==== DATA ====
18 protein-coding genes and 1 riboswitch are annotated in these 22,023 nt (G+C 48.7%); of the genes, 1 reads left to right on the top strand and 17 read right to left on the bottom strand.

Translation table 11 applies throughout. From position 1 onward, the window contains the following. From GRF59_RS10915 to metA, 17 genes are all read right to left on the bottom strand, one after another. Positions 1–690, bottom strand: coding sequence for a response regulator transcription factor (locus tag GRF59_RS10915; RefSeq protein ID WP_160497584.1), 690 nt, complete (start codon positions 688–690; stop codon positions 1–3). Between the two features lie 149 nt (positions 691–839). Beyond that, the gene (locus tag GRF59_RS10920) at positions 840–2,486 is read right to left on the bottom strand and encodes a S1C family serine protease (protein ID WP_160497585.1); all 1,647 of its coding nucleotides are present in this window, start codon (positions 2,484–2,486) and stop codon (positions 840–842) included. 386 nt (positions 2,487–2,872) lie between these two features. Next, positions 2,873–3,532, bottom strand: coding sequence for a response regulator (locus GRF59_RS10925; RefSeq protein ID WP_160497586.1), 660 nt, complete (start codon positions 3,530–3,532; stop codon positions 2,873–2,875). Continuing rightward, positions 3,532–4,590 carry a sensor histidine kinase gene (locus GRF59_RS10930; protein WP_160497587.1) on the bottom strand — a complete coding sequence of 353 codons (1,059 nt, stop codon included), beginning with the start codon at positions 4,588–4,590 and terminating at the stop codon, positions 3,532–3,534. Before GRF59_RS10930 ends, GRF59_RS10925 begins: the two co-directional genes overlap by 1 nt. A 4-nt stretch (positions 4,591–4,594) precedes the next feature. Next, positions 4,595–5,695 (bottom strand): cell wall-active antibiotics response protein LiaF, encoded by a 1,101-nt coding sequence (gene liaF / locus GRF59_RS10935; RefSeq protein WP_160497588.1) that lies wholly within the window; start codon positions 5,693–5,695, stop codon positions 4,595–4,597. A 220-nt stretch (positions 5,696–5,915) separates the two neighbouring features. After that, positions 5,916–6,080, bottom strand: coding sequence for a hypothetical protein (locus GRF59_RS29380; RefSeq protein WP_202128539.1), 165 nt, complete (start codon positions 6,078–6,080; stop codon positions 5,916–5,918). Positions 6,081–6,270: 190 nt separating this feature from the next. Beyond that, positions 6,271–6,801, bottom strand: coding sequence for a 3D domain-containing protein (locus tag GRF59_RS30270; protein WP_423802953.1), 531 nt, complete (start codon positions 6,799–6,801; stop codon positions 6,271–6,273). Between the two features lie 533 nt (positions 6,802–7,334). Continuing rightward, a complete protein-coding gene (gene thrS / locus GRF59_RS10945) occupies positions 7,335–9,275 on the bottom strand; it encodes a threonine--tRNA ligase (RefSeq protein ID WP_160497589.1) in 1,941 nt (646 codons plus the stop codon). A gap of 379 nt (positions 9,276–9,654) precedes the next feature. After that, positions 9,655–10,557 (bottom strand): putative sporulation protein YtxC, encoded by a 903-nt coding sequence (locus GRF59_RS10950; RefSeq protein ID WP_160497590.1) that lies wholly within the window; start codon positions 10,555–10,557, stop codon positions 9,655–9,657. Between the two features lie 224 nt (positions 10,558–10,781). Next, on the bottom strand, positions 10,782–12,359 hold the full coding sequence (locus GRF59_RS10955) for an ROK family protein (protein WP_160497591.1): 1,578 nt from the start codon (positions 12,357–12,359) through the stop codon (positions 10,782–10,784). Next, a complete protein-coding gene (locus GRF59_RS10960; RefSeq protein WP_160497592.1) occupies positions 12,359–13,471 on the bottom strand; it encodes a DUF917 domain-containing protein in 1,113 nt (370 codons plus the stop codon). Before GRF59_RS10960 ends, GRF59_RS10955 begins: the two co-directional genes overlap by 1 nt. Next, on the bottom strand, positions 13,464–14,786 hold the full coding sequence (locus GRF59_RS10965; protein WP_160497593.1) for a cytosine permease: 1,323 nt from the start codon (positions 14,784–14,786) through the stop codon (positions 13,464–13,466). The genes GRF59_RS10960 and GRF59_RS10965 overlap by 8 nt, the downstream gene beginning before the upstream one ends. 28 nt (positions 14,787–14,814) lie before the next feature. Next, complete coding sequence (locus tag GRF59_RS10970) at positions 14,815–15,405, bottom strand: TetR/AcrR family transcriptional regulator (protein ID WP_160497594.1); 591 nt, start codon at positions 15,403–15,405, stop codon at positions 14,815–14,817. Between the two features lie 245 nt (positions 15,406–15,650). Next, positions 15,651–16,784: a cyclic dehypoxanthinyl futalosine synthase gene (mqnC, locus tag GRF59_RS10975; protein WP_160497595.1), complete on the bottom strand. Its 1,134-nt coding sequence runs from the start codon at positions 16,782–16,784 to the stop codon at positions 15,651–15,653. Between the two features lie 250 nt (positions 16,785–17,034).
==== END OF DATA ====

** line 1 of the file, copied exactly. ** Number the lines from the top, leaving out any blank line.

18 protein-coding genes and 1 riboswitch are annotated in these 22,023 nt (G+C 48.7%); of the genes, 1 reads left to right on the top strand and 17 read right to left on the bottom strand.